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27 Electors Turned Away for Lack of Voter ID

Published on: 13 May, 2023
Updated on: 14 May, 2023

99.1 per cent of electors voting in the May 4 borough elections presented the correct photo ID at polling stations.

This was to comply with new voter ID requirements introduced by the government.

In data published by Guildford Borough Council yesterday it was revealed that 24,468 electors (63 per cent) voted at the 70 polling stations located across the borough, with the 21 council wards.

As well as votes cast at polling stations, GBC received 15,460 postal votes (37 per cent) that were not subject to voter ID requirements.

At the end of polling day, only 27 electors who tried to vote in a polling station weren’t given a ballot paper because they didn’t meet new voter ID requirements. This represents 0.1 per cent of electors who went to vote at a polling station in our borough.

A GBC spokesperson said: “Ahead of the local elections, we worked hard to inform residents of changes to the way they would be voting. We supported The Electoral Commission’s national campaign with a local Voter ID campaign. As well as mailings to 61,000 households, a three-month social media campaign and poster placement, we hosted 11 roadshow events across the borough and responded to radio and online interview requests.”

Tom Horwood

Returning officer, Tom Horwood, said: “I’m grateful to polling staff for managing this big change to the way we vote so successfully.

“We had to follow the new regulations introduced at the local elections on 4 May and are disappointed for any elector we had to turn away.

“Most people who turned up at a polling station brought acceptable ID and were able to vote.”

“We will continue raising awareness of the need for photo ID at all future elections.”

Comments from local parties

A spokesperson for the Liberal Democrats said: “The introduction of voter ID requirements by the Conservative government was a cynical attempt to disenfranchise some from exercising their democratic right to vote.

“We are grateful to Guildford Borough Council for their campaign to raise public awareness leading up to the elections on 4 May. Although only 27 people or 0.1 per cent of electors were turned away because they had no ID, we strongly believe that nobody should have been denied their right to vote.”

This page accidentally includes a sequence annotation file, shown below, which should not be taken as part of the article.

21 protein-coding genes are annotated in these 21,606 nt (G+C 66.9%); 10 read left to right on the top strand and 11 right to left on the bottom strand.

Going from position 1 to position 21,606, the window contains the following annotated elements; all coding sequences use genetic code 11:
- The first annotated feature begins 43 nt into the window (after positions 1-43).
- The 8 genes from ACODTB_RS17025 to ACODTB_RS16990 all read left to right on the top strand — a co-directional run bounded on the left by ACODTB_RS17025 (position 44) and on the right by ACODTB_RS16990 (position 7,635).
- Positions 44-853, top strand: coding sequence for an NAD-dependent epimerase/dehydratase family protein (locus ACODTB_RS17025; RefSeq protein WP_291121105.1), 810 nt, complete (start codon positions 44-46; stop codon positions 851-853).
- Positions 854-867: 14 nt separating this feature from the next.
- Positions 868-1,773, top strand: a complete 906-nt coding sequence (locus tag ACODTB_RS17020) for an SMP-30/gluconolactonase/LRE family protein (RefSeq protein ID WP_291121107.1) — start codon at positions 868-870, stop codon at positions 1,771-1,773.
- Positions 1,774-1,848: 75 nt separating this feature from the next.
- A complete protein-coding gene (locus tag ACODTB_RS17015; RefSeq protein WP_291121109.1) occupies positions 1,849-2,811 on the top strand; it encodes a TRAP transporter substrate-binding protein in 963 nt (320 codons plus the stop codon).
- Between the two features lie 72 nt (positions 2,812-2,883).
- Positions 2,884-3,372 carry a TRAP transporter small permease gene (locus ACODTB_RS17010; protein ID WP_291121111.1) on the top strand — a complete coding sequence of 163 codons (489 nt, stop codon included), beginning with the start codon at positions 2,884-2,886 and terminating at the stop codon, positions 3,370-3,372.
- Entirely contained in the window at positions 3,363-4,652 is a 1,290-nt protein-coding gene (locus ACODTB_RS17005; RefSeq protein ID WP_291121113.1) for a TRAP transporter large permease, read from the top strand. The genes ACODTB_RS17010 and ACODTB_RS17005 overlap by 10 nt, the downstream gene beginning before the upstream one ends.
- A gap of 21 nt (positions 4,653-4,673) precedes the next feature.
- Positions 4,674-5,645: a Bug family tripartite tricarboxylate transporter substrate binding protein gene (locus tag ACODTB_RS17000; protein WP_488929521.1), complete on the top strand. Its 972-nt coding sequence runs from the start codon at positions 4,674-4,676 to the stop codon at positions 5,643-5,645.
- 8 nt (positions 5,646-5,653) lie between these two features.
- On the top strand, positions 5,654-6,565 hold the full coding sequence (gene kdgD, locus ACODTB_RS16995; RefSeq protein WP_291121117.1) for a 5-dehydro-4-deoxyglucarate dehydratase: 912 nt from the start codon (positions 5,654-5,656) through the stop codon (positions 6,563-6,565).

Ramsey Nagaty

Ramsey Nagaty, chair of the Guildford Greenbelt Group asked: “Did voter ID affect turnout or any result?

“GBC does not provide information to know if anyone lost [in the election] as a result of voters being turned away. 27 voters were denied within the polling station.

“Which wards? How many were turned away outside or had objections to the requirement and stayed away? How many papers were spoilt to protest at voter ID? I saw some. Two candidates may have been affected, one lost by one vote, another by 19.”

Cllr Howard Smith

And Cllr Howard Smith (Westborough, Labour) commented: “Credit to GBC for getting the message out. The rate of refusals was considerably lower here than nationally. However, this figure does not capture the number of potential voters who just didn’t bother. One person I spoke to wouldn’t go to vote because, “I’ve never been asked before, so they can stuff it!”

“It is really a matter of principal. We should be encouraging people to vote by making it easier, not inventing barriers to stop them.”

The Conservatives and R4GV were also invited to comment.



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Responses to 27 Electors Turned Away for Lack of Voter ID

  1. Mark Stamp Reply

    May 13, 2023 at 9:44 pm

    There was talk in the national press of some authorities employing “greeters” outside polling stations who would turn people away without being recorded. Did GBC use this approach at any polling station or is the figure of 27 truly representative (excluding the concerns raised by Ramsey Nagaty and Howard Smith)?

    Editor’s comment: I recall someone asking me if I had all the necessary documents in the vestibule of my polling station, URCH, Portsmouth Road.

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